Roger Federer proves he’s still the man in London with win over Stan Wawrinka
Roger Federer beats Stan Wawrinka 7-5 6-3 to set up an ATP World Tour Finals showdown with Novak Djokovic on Sunday
Roger Federer has invariably been the name that springs from the fans’ lips when it comes to tennis in Switzerland.
For more than 12 years, since he won the first of a record number of Grand Slam titles and then began a record-setting 237 weeks at No1, Federer has been the man.
But the late-blooming, big-game Stan Wawrinka has steadily and most assuredly made his way into the Swiss reckoning. Just four years younger than his 34-year-old compatriot, he joined the top eight for the first time at the World Tour Finals in 2013, won his first Grand Slam at the start of 2014 to briefly overtake Federer with a career-high No3 ranking, and this year put together the best Grand Slam year season of his career: the quarters of Wimbledon, semis in Australia and New York, and winning Roland Garros in blistering style over Novak Djokovic.
Along the way, he became one of a rare club in winning a Masters title, beating Federer for only the second time in their 10-year career of 20 matches. He stormed past Federer again in straight sets at Roland Garros this year, though Federer won their only subsequent 2015 match, in relatively short order, at the US Open.
In short, the Swiss nation now had another man, the altogether more alliterative ‘Stan the Man’.
Wawrinka has also thrived on the indoor court of the O2 since that first 2013 visit, now into his third straight semi-final. What has it been about this event in this venue that has brought out some of his best?
“It’s a little bit of everything. First, it’s an amazing tournament to play. Then the conditions normally are quite good for me. But you also play only the top guys, the top eight players. If you look at the last two years, almost two and a half, I start to beat a lot of the top guys. I start to be really confident against them, have the game to beat them.”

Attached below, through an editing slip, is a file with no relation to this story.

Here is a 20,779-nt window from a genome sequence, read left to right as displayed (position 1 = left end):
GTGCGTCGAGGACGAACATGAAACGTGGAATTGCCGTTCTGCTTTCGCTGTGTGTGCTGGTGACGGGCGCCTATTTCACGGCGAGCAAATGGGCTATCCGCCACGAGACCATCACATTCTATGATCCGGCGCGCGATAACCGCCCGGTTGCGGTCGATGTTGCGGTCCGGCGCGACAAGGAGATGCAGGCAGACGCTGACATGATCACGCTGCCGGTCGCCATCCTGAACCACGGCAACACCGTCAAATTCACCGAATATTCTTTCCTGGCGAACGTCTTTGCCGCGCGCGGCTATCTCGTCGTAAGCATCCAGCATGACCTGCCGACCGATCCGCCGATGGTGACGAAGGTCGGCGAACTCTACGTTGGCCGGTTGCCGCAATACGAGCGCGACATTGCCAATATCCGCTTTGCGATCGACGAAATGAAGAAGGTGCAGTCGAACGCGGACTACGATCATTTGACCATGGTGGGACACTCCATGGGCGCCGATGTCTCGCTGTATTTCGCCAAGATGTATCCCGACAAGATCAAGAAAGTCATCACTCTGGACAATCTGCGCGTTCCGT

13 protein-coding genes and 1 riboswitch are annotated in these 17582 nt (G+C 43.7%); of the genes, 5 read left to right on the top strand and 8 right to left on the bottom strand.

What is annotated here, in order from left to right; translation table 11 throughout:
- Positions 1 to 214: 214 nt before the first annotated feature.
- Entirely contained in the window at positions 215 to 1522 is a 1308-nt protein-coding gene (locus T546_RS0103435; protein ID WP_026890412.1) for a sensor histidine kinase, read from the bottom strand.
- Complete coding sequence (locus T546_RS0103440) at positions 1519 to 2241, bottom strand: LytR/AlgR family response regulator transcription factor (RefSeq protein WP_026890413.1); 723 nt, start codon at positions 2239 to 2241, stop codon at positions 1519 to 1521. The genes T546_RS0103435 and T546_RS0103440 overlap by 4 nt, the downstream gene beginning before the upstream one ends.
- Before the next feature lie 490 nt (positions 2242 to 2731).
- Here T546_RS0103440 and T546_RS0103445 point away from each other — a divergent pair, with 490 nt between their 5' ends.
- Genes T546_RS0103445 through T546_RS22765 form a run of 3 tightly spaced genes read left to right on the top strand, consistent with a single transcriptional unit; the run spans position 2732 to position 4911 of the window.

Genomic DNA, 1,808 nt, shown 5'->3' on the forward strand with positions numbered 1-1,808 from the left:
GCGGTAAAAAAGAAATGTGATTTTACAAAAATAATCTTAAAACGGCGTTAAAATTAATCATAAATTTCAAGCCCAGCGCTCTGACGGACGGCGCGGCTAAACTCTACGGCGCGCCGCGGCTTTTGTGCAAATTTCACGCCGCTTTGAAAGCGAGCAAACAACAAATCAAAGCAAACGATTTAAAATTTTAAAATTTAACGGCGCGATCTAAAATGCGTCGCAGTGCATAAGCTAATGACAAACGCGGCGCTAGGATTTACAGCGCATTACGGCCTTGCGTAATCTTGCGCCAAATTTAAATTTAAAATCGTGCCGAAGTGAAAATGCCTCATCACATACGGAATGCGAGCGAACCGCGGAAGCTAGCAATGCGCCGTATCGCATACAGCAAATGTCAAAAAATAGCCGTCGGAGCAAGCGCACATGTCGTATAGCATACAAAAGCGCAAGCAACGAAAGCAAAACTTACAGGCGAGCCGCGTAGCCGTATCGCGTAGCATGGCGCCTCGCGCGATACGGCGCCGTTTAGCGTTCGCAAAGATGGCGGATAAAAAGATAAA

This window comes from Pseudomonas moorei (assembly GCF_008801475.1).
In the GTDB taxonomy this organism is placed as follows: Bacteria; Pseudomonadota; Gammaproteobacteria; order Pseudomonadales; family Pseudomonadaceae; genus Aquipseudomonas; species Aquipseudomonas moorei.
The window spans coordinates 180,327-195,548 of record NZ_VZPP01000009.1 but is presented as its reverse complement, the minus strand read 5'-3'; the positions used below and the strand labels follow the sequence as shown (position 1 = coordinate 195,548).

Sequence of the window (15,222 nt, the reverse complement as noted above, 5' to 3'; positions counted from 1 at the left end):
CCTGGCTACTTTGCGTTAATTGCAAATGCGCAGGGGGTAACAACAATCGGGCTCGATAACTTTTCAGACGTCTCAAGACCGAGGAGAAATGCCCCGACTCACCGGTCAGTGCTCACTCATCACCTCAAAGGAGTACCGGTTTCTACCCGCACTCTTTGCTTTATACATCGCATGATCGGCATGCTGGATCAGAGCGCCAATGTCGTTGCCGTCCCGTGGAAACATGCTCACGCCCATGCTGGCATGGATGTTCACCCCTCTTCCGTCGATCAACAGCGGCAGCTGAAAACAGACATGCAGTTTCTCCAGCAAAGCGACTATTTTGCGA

But Federer has shone at the season finale more than most. This would be his 13th semi-final from 14 consecutive qualifications, and he reached it without losing a match. He has won six times from nine finals and stacked up more match-wins here than anyone else.
And his form through the year was also impressive. No Grand Slam title like Wawrinka, but six titles—including a Masters—along with two Major finals and two Masters finals. He also arrived with an indoor title, his seventh in Basel.
The place, as it has been every year since taking up residence at the O2 in 2009, was strewn with Swiss banners, flags, and messages to Fans’ Favourite Federer, but the numerous enclaves of supporters had also thrown their weight behind the popular Wawrinka. What would these thousands of fans do in the face of two Swiss stars?
Despite the roar for Wawrinka’s entrance, the crowd almost blew the roof off for Federer. This was as lively, loud and enthusiastic a crowd as the O2 had seen all week. And they were richly rewarded in the early stages.